In honor of the Fourth of July, I finally finished Ron Chernow’s massive and masterful biography of Alexander Hamilton, the source of the acclaimed Broadway musical. I learned a lot, and much more than I thought I would about how America’s founding fathers reacted to the French Revolution.
Even as an avid student of history, I’d never given much thought to how American leaders reacted to the French revolution after it turned bloody.
It’s worth considering: We won our independence from the English crown about a decade ahead of the French revolutionaries won it from theirs. But the aftermath of the two revolutions was very different, and instead of recognizing the evil of the Terror, some of our most revered founding fathers reacted in shocking ways.
I was surprised to learn that Thomas Jefferson, the U.S. ambassador to France in 1789 and secretary of state (long before he was elected president), defended Maximilien de Robespierre and his gang of ideological thugs as the guillotine worked overtime and the streets of Paris ran red with blood.
In 1792, after the guillotine was erected near the Tuileries and Robespierre and Jean-Paul Marat rounded up “priests, royalists, editors, judges” and executed 1,400 political prisoners, as Chernow writes, Jefferson and others in his Republican party applauded the atrocities. Some got giddy and went so far as to call themselves “Jacobins,” saluting one another as “citizens.” They excused the bloodshed as necessary evils in the pursuit of liberty.
Jefferson had a stunning response when his former private secretary William Short wrote him from Europe to tell him personally of “those mad and corrupted people in France who under the name of liberty have destroyed their own government.”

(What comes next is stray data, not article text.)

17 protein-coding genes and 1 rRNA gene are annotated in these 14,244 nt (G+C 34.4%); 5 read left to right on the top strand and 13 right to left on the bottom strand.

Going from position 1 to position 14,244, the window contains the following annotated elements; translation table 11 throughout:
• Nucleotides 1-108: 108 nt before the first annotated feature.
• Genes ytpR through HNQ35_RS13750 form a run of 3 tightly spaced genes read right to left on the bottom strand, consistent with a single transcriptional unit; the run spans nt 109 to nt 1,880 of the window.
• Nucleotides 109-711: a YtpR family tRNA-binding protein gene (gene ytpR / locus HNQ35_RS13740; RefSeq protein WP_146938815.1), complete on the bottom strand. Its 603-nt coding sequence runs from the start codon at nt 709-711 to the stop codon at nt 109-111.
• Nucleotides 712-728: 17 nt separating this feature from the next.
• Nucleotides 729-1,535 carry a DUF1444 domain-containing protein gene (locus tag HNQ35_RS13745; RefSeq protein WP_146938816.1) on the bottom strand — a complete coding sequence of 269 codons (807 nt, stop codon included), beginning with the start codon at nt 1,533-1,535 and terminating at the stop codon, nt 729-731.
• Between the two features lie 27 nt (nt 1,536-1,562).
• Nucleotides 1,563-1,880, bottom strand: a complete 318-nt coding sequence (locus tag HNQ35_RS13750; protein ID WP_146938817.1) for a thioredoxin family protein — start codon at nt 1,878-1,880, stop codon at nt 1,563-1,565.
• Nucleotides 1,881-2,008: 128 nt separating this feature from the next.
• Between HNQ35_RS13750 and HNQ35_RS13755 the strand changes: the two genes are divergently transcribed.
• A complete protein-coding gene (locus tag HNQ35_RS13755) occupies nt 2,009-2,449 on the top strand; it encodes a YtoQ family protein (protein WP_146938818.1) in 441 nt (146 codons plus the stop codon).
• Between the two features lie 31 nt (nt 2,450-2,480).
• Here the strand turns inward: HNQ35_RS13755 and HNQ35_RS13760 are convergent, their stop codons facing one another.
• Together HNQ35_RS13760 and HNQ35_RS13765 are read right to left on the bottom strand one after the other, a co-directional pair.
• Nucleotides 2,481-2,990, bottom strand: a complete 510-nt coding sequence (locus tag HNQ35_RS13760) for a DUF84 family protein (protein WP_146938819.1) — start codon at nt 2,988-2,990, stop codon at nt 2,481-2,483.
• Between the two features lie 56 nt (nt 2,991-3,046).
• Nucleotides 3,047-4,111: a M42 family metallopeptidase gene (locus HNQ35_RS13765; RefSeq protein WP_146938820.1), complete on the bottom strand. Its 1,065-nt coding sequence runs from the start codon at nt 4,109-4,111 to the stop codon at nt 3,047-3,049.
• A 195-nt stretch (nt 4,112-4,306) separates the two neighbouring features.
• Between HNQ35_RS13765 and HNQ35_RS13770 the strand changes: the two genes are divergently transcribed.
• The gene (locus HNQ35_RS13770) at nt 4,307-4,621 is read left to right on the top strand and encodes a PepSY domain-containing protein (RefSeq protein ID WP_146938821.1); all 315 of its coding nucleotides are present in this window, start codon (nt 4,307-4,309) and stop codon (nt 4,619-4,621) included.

Jefferson replied with chilly dispassion. “The liberty of the whole earth was depending on the issue of the contest,” he wrote. “Rather than it should have failed, I would have seen half the earth desolated.”
To him, the goal of democracy was worth the wholesale purge.
This lack of judgment on the part of a revered founding father, which continued after the beheading of Louix XIV and later his wife Marie-Antoinette, which continued after Marat himself was murdered, made me think of our current political confusion and the challenges of making the right call in turbulent times.
Alexander Hamilton, at the time our Treasury Secretary, did make the right call. He was Jefferson’s arch-rival in the U.S. Cabinet and called out the atrocities with horror. He condemned American apologists and called Marat and Robespierre “assassins still reeking with the blood of murdered fellow citizens,” Chernow writes.
As we all know, American and French revolutionaries were kindred spirits. They were cut, initially, from the same cloth — both upended the ruling political order and established democracies within slightly more than a decade of each other. The intellectual winds of the Enlightenment drove both movements toward individual liberty, equality and independence from a monarchy.
But somewhere along the line, one revolution found a path to political balance while the other veered wildly into barbarism — and ultimately ended up with Napoleon, a streetwise emperor.
We face perilous political times, when a presumptive presidential nominee speaks in extremes and feeds the nativist fears of our electorate. Donald Trump has nothing of the ideological sophistication of French revolutionary radicals, nor the military prowess of Napoleon. But he has tapped into real populist discontent and feeds a visceral desire for retribution, blame and simple solutions like deporting millions of people.
When and where does this veer into violence? It does not seem much of a stretch to imagine such an outcome from his rhetoric.
With Trump, we face the perils of the mob propping up dangerous ideas. We would do well to pay attention to history. With all due respect on July 4th to the author of our Declaration of Independence, we could use a little less Jeffersonian purity, and a more Hamiltonian wisdom. Thanks for sharing your thoughts on the subject below.